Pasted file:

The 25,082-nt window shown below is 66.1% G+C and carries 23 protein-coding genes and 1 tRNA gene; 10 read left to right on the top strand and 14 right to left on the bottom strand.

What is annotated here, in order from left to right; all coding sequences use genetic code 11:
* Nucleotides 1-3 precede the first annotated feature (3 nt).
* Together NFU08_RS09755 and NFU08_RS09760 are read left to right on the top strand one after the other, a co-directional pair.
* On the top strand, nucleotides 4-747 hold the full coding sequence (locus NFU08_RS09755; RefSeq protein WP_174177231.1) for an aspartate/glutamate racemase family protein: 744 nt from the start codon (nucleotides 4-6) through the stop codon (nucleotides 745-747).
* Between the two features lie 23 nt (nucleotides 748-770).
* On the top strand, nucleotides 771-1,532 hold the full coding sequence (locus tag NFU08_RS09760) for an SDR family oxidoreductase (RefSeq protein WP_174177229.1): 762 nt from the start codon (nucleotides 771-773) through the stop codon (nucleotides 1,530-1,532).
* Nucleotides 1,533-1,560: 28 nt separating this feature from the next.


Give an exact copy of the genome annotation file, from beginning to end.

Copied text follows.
The 25,082-nt window shown below is 66.1% G+C and carries 23 protein-coding genes and 1 tRNA gene; 10 read left to right on the top strand and 14 right to left on the bottom strand.

What is annotated here, in order from left to right; all coding sequences use genetic code 11:
* Nucleotides 1-3 precede the first annotated feature (3 nt).
* Together NFU08_RS09755 and NFU08_RS09760 are read left to right on the top strand one after the other, a co-directional pair.
* On the top strand, nucleotides 4-747 hold the full coding sequence (locus NFU08_RS09755; RefSeq protein WP_174177231.1) for an aspartate/glutamate racemase family protein: 744 nt from the start codon (nucleotides 4-6) through the stop codon (nucleotides 745-747).
* Between the two features lie 23 nt (nucleotides 748-770).
* On the top strand, nucleotides 771-1,532 hold the full coding sequence (locus tag NFU08_RS09760) for an SDR family oxidoreductase (RefSeq protein WP_174177229.1): 762 nt from the start codon (nucleotides 771-773) through the stop codon (nucleotides 1,530-1,532).
* Nucleotides 1,533-1,560: 28 nt separating this feature from the next.